Monday, January 14, 2013

Letter from Bob, January 1943

Image courtesy @son_of_sandor

Dearest Rosie:

Well, my big news is that I've made my first "kill." I see as I write that line it's a horrible way to start a letter to my wife. I nearly tore up the page and started over, but I suppose there's really no hiding what war has made of us, and you might as well know.

I'd been in a few inconclusive dogfights; the Jap Zeros can turn more tightly than our P-38s, but we're faster and can climb higher. It's taken us a while but we've finally figured out how to fight those sons of the Rising Sun. We climb above them and pounce. Our C.O. says we're falcons nabbing pigeons. And that's exactly what I did to to that Jap. I fired my guns at him while he sped beneath me. His wing shattered and the plane spun to the ground like a maple seed. I didn't see a parachute but I didn't stick around to look, either.

On a pleasanter note, I've met some interesting people here. There's a pilot by the name of Richard Bong who hails from Wisconsin and seems to have quite a knack for flying a P-38. The other fellows told me that when he was in training in California he got grounded for flying a loop around the Golden Gate Bridge, making a low-level pass down Market Street in San Francisco, and blowing a woman's laundry right off the clothesline in Oakland. Boy, would I like to have seen that! He's already gotten two kills, a Zero and a Nakajima, even though he claims he's not a good shot. I think he's just being modest the way so many from the Midwest are.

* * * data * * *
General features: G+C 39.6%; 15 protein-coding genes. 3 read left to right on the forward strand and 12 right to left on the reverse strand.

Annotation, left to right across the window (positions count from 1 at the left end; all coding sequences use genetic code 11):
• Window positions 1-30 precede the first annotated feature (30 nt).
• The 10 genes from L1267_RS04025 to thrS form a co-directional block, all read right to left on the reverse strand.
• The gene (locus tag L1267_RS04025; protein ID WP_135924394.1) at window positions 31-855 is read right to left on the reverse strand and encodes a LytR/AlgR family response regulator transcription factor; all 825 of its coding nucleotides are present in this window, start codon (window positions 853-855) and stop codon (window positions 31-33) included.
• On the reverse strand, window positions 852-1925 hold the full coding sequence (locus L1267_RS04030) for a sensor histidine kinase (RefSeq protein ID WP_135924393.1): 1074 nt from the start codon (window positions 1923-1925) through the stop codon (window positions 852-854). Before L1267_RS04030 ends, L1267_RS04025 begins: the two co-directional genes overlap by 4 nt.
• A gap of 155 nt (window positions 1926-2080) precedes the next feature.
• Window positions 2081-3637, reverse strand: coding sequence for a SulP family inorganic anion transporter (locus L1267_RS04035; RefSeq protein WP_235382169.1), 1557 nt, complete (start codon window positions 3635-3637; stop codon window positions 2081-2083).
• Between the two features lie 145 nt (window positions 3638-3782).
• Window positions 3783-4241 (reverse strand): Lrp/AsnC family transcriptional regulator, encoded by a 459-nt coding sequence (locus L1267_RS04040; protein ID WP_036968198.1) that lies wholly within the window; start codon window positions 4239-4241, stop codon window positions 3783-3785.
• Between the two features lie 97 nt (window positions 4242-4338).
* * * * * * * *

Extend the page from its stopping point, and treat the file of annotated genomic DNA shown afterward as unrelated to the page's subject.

I know I haven't been much of a correspondent. My New Year's resolution is to do better, and it seems the Army's here to help. They've distributed a handy letter-writing guide, which we're supposed to pass along to our families. I'm happy to oblige, though I hardly think you need any assistance. Anyway, I wouldn't care if your letters were nothing more than weather reports - anything you've written is my most treasured possession.

Well, that's all for now. I promise I'll be writing more frequently.

All my love, Bob.